CBS 2 Chicago wbbm7801059 670 The Score

Local

Did Chicagoan Strike Banksy Gold At Pop-Up Art Sale?

View Comments
A screen grab from a YouTube video purportedly shows a Chicago man (dark hair, smiling) getting a hug after he buys paintings by Banksy. (YouTube)

A screen grab from a YouTube video purportedly shows a Chicago man (dark hair, smiling) getting a hug after he buys paintings by Banksy. (YouTube)

Lastest News Headlines:

Get Breaking News First

Receive News, Politics, and Entertainment Headlines Each Morning.
Sign Up

(CBS) — Mischievous, thought-provoking street artist Banksy apparently gave people the opportunity to buy some of his paintings at rock-bottom prices. The problem is, nobody knew it.

That’s the premise of a video posted on YouTube this week.

An elderly gentlemen sits at a pop-up art stand on a New York street, in the mini-documentary, which includes captions. Only three people buy pieces of the “spray art” canvases, which appear to be miniature versions of Banksy’s famous graffiti art.

The price: a mind-bogglingly low $60 per canvas (works by the anonymous street artist go for considerably more).

Among the buyers during the one-day sale, according to the video, is a Chicago man who just needed some decorations for his new place. The cashier gives him a hug as the buyer unknowingly prepares to leave with his impressive haul of four pieces.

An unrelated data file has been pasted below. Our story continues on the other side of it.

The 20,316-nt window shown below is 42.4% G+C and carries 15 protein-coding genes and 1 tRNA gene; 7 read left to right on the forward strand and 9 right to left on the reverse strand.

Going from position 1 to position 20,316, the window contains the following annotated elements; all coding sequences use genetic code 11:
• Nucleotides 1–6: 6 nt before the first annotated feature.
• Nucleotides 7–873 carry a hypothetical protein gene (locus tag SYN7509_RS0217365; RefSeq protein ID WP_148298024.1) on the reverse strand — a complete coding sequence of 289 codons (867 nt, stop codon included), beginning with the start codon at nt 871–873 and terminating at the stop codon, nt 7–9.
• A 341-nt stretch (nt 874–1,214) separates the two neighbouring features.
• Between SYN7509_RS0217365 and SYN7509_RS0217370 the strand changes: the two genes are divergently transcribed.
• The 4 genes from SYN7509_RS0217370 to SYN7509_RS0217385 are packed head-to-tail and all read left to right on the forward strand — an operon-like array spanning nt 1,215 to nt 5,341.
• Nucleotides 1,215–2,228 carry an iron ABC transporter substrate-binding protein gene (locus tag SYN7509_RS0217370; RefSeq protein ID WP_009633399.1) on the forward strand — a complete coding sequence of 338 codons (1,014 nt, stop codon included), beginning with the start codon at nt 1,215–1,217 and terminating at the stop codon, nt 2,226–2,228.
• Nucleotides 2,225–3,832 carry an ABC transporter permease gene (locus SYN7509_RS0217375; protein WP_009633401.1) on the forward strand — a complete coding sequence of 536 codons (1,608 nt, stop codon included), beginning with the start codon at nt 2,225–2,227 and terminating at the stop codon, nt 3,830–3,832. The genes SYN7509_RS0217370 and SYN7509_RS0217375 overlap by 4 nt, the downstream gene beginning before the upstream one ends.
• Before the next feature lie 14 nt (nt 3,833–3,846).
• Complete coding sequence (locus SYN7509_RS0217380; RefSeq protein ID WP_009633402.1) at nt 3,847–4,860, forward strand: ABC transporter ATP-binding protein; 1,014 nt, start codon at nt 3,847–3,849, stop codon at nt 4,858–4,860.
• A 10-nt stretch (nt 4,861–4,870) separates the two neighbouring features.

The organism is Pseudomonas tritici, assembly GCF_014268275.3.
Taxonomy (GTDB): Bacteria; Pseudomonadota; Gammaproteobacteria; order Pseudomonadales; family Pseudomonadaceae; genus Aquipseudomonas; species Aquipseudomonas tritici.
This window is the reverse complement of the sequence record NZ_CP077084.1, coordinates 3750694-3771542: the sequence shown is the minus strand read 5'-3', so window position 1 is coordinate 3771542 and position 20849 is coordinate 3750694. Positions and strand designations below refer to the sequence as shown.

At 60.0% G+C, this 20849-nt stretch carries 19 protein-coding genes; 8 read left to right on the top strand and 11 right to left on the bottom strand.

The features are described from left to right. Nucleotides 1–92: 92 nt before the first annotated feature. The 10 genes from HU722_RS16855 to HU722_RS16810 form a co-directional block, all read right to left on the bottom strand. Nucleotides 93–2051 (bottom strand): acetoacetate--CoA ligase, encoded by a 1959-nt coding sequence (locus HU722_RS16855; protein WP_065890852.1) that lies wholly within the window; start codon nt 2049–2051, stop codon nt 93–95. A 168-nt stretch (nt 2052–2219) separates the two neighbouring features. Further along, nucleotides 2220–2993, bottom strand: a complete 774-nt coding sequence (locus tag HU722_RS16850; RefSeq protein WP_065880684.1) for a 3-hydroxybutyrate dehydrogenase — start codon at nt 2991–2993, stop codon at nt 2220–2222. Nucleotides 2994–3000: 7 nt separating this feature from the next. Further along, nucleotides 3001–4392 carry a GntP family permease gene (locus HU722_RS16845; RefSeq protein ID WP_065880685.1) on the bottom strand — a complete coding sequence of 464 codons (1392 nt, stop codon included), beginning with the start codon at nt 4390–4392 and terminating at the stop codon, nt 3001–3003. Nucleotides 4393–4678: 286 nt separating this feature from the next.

The identity of the Chicagoan was not immediately known. As the story spread Monday, media outlets began trying to flush him out.

The day’s take for Banksy: a whopping $420, according to the YouTube video.

Jamieson Flynn of the Atlas Galleries in Chicago has an idea of what Banksy may be saying by essentially hiding his valuable artwork in plain sight.

“It’s not up to the space to dictate what’s good and bad. It’s up to the art itself,” Flynn tells CBS 2’s Mike Parker.

Banksy, who is British, keeps his identity a secret. He was the main subject of the 2010 documentary “Exit Through the Gift Shop,” about daring street artists who thumb their nose at the establishment while enjoying commercial success.

During his “residency” in New York this month, Banksy has already sent out a slaughterhouse truck stuffed with squealing toy animals and unveiled spray art on two seemingly abandoned vehicles downtown.

View Comments